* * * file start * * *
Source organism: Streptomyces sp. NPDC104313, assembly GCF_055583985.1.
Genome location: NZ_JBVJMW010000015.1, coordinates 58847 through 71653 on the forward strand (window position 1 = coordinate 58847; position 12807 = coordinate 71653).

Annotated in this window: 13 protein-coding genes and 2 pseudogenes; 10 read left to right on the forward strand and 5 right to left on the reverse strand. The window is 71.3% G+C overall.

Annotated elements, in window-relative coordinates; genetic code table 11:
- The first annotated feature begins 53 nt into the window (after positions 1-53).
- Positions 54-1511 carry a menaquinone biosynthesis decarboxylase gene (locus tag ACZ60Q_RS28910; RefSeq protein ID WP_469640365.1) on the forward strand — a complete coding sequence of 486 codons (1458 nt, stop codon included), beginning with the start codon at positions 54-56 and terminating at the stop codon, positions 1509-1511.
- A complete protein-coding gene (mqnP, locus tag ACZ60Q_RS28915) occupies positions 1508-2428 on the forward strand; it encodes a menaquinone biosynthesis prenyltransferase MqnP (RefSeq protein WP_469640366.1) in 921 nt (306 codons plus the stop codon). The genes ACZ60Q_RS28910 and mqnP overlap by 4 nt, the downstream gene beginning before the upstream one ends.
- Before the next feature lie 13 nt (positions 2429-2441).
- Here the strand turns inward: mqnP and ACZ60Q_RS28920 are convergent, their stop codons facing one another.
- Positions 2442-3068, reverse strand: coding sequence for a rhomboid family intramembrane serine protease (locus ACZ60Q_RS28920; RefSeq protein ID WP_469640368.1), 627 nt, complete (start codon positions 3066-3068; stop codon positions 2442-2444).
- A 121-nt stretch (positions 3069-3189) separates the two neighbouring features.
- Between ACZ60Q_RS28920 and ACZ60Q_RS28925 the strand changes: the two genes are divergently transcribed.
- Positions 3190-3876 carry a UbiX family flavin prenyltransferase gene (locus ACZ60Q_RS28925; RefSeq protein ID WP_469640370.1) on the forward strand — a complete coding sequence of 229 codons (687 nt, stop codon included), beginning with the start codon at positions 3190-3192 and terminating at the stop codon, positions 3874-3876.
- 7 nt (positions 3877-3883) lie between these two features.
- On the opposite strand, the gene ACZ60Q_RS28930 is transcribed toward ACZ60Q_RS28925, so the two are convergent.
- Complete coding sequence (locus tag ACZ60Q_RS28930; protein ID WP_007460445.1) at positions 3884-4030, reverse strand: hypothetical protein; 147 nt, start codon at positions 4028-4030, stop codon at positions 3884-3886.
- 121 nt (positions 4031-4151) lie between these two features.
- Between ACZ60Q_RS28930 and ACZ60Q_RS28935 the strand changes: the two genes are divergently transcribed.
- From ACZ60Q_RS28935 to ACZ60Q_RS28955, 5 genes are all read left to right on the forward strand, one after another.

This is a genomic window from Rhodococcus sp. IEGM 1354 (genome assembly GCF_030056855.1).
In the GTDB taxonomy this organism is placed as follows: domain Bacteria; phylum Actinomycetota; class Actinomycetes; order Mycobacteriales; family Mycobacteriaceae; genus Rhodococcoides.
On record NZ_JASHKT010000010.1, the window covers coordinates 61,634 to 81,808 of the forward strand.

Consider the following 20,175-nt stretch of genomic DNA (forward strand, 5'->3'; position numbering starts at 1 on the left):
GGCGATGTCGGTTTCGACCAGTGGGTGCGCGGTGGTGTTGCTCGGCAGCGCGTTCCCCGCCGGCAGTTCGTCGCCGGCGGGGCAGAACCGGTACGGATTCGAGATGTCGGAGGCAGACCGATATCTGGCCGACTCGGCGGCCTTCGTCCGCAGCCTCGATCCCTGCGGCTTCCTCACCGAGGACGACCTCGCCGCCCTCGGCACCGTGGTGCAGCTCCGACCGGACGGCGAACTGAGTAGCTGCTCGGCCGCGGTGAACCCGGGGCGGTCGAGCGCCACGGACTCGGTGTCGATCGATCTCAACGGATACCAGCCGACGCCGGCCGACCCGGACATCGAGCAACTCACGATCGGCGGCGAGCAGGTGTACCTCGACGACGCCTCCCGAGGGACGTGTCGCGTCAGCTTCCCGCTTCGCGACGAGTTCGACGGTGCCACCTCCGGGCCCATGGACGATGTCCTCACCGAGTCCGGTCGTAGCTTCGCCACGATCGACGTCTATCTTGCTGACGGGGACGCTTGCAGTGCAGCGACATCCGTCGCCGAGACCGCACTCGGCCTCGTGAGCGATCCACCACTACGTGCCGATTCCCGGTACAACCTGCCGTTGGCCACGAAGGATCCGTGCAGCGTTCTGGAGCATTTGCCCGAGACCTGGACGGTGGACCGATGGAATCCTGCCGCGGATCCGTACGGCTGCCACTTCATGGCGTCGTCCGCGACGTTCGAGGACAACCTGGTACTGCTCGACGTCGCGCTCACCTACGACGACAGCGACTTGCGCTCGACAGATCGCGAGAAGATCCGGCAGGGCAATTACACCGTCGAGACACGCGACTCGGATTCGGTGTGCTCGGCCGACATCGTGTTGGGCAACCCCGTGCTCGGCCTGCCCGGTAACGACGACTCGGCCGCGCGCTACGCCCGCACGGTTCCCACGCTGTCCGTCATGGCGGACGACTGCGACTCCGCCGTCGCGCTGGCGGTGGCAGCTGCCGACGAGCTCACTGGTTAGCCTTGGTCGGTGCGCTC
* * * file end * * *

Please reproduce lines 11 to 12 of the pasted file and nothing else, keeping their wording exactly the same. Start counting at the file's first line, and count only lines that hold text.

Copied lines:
- A 121-nt stretch (positions 3069-3189) separates the two neighbouring features.
- Between ACZ60Q_RS28920 and ACZ60Q_RS28925 the strand changes: the two genes are divergently transcribed.